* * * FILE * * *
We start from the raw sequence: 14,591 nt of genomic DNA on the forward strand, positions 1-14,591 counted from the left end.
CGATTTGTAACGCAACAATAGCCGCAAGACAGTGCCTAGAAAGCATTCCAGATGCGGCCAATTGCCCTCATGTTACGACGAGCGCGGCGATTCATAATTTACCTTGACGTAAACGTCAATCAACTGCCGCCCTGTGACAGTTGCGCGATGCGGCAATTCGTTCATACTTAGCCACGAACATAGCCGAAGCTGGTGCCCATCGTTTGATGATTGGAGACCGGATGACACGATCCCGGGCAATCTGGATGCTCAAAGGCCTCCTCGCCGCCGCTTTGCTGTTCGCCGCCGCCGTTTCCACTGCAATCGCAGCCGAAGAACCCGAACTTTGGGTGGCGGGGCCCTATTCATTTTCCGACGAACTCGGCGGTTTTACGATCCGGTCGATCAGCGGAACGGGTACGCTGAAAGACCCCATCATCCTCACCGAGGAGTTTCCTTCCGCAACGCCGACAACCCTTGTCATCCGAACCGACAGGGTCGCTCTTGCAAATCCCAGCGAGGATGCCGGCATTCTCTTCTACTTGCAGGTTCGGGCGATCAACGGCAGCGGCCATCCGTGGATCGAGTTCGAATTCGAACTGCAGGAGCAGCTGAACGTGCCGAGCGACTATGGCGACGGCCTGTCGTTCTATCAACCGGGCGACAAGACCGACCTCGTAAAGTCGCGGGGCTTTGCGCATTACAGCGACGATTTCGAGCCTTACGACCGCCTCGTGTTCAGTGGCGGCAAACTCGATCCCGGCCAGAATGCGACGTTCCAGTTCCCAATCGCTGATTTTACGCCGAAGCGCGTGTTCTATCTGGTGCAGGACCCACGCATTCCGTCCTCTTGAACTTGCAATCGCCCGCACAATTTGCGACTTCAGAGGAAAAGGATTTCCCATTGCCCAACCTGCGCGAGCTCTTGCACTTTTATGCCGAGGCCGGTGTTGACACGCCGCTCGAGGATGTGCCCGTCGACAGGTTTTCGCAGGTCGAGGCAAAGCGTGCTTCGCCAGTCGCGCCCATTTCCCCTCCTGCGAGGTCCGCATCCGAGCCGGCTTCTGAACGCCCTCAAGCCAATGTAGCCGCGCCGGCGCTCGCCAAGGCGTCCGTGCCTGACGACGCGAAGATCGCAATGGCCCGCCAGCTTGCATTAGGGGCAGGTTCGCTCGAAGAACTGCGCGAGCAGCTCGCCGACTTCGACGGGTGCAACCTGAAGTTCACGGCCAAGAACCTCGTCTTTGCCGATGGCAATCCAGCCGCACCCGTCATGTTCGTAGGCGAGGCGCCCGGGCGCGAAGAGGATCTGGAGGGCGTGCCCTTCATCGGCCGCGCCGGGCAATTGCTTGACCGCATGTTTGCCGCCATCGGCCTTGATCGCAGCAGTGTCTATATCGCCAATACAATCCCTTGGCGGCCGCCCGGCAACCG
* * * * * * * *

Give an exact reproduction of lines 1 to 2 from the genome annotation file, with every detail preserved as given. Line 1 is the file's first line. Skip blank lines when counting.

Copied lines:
We start from the raw sequence: 14,591 nt of genomic DNA on the forward strand, positions 1-14,591 counted from the left end.
CGATTTGTAACGCAACAATAGCCGCAAGACAGTGCCTAGAAAGCATTCCAGATGCGGCCAATTGCCCTCATGTTACGACGAGCGCGGCGATTCATAATTTACCTTGACGTAAACGTCAATCAACTGCCGCCCTGTGACAGTTGCGCGATGCGGCAATTCGTTCATACTTAGCCACGAACATAGCCGAAGCTGGTGCCCATCGTTTGATGATTGGAGACCGGATGACACGATCCCGGGCAATCTGGATGCTCAAAGGCCTCCTCGCCGCCGCTTTGCTGTTCGCCGCCGCCGTTTCCACTGCAATCGCAGCCGAAGAACCCGAACTTTGGGTGGCGGGGCCCTATTCATTTTCCGACGAACTCGGCGGTTTTACGATCCGGTCGATCAGCGGAACGGGTACGCTGAAAGACCCCATCATCCTCACCGAGGAGTTTCCTTCCGCAACGCCGACAACCCTTGTCATCCGAACCGACAGGGTCGCTCTTGCAAATCCCAGCGAGGATGCCGGCATTCTCTTCTACTTGCAGGTTCGGGCGATCAACGGCAGCGGCCATCCGTGGATCGAGTTCGAATTCGAACTGCAGGAGCAGCTGAACGTGCCGAGCGACTATGGCGACGGCCTGTCGTTCTATCAACCGGGCGACAAGACCGACCTCGTAAAGTCGCGGGGCTTTGCGCATTACAGCGACGATTTCGAGCCTTACGACCGCCTCGTGTTCAGTGGCGGCAAACTCGATCCCGGCCAGAATGCGACGTTCCAGTTCCCAATCGCTGATTTTACGCCGAAGCGCGTGTTCTATCTGGTGCAGGACCCACGCATTCCGTCCTCTTGAACTTGCAATCGCCCGCACAATTTGCGACTTCAGAGGAAAAGGATTTCCCATTGCCCAACCTGCGCGAGCTCTTGCACTTTTATGCCGAGGCCGGTGTTGACACGCCGCTCGAGGATGTGCCCGTCGACAGGTTTTCGCAGGTCGAGGCAAAGCGTGCTTCGCCAGTCGCGCCCATTTCCCCTCCTGCGAGGTCCGCATCCGAGCCGGCTTCTGAACGCCCTCAAGCCAATGTAGCCGCGCCGGCGCTCGCCAAGGCGTCCGTGCCTGACGACGCGAAGATCGCAATGGCCCGCCAGCTTGCATTAGGGGCAGGTTCGCTCGAAGAACTGCGCGAGCAGCTCGCCGACTTCGACGGGTGCAACCTGAAGTTCACGGCCAAGAACCTCGTCTTTGCCGATGGCAATCCAGCCGCACCCGTCATGTTCGTAGGCGAGGCGCCCGGGCGCGAAGAGGATCTGGAGGGCGTGCCCTTCATCGGCCGCGCCGGGCAATTGCTTGACCGCATGTTTGCCGCCATCGGCCTTGATCGCAGCAGTGTCTATATCGCCAATACAATCCCTTGGCGGCCGCCCGGCAACCG